FILE PHOTO: Pedestrians walk past a branch of South African clothing retailer Truworths in Cape Town

Truworths looks to close loss-making stores of UK-based Office chain

By Nqobile Dludla

JOHANNESBURG (Reuters) - South Africa's Truworths International Ltd is considering closing loss-making stores of its UK-based shoe chain Office, joining the growing ranks of retailers to be hit by Britain's gloomy trading environment.

Office is battling tough conditions in Britain due to uncertainty over Brexit, plus pressures on store-based retailers as shoppers move online.

This resulted in the South African-listed clothing, shoes, jewellery and homeware retailer booking a non-cash impairment charge of 97 million pounds ($117.44 million) against Office's assets.

The writedown saw Truworths profit before tax for the full-year ended June 30 falling 57.5% to 1.56 billion rand ($102.30 million) from 3.69 billion rand.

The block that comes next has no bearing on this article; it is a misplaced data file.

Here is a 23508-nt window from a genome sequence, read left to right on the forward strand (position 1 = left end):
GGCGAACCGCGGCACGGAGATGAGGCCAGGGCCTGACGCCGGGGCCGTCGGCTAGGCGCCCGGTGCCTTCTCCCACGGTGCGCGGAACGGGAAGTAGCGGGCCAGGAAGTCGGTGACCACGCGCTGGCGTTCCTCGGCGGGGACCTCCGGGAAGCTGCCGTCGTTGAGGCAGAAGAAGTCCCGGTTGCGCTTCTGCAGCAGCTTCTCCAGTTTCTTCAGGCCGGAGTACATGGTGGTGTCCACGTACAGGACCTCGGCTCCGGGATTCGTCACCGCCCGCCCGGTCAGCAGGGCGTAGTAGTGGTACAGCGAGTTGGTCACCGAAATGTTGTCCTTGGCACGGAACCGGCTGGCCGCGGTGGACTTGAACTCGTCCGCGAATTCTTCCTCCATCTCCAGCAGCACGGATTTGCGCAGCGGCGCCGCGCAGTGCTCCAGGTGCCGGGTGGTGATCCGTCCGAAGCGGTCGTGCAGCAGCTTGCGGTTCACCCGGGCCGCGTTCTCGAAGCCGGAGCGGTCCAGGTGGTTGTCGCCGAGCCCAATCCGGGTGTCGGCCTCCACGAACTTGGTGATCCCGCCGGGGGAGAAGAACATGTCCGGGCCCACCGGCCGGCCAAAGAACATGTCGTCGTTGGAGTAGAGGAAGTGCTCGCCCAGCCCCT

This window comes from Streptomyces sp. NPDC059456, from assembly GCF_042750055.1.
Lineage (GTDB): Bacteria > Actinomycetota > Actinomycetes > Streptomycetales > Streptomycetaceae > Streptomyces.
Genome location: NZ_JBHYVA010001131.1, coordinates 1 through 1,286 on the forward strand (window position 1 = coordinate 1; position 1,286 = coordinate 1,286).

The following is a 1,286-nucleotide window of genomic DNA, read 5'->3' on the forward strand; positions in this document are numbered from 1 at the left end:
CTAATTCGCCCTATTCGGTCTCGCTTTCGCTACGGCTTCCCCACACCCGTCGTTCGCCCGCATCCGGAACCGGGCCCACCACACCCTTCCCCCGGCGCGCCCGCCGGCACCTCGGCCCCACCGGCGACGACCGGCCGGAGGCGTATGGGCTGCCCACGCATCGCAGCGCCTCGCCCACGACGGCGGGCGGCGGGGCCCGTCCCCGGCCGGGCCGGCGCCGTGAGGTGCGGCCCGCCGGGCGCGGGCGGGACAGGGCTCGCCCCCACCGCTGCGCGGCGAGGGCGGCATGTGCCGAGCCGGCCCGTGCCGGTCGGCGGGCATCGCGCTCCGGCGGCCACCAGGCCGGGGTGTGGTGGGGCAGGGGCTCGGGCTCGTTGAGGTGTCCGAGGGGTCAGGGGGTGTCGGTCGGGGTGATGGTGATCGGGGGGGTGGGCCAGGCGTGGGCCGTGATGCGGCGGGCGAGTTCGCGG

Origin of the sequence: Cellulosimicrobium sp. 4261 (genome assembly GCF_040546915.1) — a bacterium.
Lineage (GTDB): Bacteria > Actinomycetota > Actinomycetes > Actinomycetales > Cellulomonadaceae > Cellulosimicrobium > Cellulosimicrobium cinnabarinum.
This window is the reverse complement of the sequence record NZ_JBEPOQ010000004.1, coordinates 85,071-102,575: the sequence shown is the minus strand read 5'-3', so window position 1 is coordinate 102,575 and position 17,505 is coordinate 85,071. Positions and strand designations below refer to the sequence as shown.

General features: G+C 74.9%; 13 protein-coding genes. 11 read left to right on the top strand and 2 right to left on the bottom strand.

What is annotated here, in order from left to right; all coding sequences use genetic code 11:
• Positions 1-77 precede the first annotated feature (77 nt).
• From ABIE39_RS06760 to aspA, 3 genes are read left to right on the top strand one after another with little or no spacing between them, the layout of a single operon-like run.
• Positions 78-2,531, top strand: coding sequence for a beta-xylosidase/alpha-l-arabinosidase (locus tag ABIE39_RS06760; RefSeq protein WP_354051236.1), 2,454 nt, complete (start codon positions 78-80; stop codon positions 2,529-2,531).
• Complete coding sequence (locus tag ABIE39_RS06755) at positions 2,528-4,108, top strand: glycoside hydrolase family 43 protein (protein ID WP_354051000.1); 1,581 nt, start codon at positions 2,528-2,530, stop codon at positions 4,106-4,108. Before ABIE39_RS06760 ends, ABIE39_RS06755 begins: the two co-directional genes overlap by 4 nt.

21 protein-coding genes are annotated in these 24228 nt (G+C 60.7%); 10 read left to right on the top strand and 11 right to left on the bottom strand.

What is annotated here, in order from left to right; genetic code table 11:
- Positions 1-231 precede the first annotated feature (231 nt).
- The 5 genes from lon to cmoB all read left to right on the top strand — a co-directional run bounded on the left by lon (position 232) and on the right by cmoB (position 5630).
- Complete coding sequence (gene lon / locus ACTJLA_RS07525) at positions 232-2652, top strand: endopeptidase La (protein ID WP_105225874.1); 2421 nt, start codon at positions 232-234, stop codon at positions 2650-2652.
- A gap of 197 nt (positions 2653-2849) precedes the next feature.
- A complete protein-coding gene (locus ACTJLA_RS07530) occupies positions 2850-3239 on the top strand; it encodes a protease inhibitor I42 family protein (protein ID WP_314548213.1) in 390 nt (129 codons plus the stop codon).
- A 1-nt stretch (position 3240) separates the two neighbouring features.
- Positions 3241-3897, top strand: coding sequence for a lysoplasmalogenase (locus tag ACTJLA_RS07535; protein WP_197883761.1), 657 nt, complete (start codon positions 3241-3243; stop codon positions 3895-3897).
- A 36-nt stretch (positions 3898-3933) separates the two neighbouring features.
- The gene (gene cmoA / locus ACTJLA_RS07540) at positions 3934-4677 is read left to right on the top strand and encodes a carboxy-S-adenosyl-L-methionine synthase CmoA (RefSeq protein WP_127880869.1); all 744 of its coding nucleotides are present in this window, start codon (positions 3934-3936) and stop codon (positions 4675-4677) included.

"Management is critically evaluating the real estate portfolio with a view to closing loss-making stores as leases come to an end," Truworths said, referring to Office.

As of 1 July 2018, Office had 156 stores and concessions in the UK, Germany and the Republic of Ireland. In the year to end-June 2019 it closed 17 stores, of which 16 were concession stores across House of Fraser and Topshop/Topman.

Retail sales for Office decreased in sterling terms by 0.9%, while in rand terms, however, retail sales rose by 5.3%.

Last month the retailer said Office had entered into debt restructuring talks with its lenders. Net debt in the period to June 30 amounted to 418 million rand.

"Based on an in-depth assessment by advisers, a major financial restructure of Office is not being contemplated given its current profitability, liquidity and cash position."

"Negotiations with lenders have progressed constructively and management believes that they will be concluded satisfactorily," it said in its result statement.

Sales of Truworths Africa rose by 3.1%, boosted by an improved second-half and group retail sales grew 3.7% to 18.6 billion rand.

Consumers in South Africa are reeling from low economic growth, high unemployment, modest increases in negotiated wages and higher average fuel and utility prices, which have constrained spending.

($1 = 0.8260 pounds)

($1 = 15.2488 rand)

(Reporting by Nqobile Dludla; Editing by Alexandra Hudson and David Evans)

2019-08-16 09:25:03

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